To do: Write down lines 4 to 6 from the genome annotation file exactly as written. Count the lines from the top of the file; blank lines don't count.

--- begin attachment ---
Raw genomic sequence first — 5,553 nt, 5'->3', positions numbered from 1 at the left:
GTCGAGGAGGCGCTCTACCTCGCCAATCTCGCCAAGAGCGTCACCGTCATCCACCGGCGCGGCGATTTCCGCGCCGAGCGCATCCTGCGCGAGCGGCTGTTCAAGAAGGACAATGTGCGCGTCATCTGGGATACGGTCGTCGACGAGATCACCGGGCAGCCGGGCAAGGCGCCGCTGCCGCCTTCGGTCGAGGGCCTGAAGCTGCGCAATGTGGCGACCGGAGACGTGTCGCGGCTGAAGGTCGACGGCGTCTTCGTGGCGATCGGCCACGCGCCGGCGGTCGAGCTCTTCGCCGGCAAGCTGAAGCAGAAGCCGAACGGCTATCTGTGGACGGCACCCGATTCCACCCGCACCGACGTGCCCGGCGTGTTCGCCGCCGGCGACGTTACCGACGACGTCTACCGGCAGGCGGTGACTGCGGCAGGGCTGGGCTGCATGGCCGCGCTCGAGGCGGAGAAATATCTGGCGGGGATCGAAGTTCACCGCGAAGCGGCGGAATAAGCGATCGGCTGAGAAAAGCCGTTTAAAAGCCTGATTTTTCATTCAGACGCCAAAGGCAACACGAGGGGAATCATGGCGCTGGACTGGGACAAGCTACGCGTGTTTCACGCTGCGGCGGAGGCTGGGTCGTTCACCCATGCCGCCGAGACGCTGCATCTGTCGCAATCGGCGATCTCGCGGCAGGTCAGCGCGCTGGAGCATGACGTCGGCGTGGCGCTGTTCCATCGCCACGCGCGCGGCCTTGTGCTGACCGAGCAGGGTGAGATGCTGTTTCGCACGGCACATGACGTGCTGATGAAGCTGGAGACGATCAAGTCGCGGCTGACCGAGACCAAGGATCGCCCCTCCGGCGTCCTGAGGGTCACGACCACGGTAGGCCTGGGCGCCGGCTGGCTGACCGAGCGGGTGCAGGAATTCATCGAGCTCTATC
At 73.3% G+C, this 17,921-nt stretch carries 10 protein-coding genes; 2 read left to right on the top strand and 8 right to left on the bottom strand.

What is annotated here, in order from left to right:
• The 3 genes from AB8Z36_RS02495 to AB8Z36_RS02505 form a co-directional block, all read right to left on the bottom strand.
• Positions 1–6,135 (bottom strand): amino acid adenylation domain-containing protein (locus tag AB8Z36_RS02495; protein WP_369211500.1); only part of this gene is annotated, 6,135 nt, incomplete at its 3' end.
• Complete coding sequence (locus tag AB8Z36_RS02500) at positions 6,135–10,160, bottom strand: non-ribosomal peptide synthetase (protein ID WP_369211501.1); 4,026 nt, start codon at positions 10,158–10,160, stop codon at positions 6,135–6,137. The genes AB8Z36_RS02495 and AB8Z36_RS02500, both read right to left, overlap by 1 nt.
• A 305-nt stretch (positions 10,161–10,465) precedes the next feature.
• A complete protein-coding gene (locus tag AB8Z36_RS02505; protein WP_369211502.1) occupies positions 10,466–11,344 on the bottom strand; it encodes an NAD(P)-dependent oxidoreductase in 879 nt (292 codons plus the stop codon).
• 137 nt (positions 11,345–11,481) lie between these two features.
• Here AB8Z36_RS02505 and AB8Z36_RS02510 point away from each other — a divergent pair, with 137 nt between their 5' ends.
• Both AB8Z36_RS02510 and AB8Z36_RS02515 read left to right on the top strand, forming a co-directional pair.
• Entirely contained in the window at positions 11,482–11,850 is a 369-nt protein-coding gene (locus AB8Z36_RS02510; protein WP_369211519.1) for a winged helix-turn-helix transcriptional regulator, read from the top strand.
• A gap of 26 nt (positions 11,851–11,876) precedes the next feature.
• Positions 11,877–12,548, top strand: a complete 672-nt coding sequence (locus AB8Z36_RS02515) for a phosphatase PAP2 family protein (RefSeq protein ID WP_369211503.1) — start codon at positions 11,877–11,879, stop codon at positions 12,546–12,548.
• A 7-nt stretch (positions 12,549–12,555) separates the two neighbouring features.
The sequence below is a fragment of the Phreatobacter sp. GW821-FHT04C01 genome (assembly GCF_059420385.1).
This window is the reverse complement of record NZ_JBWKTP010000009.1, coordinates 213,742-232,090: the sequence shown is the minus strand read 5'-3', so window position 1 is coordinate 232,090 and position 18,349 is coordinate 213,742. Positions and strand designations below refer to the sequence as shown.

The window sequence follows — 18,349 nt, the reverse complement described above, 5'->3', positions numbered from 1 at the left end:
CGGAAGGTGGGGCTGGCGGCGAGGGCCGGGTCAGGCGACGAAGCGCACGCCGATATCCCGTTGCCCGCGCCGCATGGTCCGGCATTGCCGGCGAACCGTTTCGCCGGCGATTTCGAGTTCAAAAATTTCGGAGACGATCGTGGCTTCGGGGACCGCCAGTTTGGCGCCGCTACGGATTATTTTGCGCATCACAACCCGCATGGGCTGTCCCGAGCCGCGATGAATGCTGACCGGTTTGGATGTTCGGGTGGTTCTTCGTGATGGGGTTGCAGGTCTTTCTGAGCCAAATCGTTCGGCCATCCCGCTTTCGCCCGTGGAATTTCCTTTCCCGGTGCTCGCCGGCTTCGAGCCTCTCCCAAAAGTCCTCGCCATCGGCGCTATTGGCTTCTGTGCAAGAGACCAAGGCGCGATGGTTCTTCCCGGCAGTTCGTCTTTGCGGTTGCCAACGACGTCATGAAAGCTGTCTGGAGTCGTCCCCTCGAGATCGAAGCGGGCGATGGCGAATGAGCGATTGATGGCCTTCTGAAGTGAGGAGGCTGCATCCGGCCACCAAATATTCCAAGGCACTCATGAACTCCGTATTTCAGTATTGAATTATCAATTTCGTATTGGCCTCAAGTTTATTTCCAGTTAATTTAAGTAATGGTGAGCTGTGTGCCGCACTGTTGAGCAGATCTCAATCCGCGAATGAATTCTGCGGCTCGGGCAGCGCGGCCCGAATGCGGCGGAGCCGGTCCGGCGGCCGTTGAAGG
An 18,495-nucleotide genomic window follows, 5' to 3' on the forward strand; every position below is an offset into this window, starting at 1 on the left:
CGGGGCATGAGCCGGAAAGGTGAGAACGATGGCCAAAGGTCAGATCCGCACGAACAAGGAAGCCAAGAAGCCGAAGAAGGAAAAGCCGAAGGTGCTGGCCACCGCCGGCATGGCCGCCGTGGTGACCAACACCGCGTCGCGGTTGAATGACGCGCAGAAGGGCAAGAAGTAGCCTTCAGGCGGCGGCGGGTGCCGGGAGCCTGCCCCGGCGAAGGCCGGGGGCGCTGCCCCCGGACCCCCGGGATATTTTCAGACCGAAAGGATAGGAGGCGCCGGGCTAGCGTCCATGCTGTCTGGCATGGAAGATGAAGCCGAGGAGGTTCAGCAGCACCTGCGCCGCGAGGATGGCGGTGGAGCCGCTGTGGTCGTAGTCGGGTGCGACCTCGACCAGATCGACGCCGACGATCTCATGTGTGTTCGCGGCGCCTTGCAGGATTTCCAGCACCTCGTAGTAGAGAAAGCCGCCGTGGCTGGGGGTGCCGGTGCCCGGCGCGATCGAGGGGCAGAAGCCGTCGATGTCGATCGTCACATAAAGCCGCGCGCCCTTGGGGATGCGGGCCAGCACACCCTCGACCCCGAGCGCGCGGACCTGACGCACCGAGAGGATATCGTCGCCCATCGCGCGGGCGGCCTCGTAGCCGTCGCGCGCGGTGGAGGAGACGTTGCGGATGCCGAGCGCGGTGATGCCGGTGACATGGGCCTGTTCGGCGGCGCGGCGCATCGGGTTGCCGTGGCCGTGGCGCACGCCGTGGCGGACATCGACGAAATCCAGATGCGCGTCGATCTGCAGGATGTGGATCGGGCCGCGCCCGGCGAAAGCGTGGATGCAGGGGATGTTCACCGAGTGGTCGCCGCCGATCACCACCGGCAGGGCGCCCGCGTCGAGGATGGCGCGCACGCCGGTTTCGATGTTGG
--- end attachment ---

What is annotated here, in order from left to right:
• The 3 genes from AB8Z36_RS02495 to AB8Z36_RS02505 form a co-directional block, all read right to left on the bottom strand.
• Positions 1–6,135 (bottom strand): amino acid adenylation domain-containing protein (locus tag AB8Z36_RS02495; protein WP_369211500.1); only part of this gene is annotated, 6,135 nt, incomplete at its 3' end.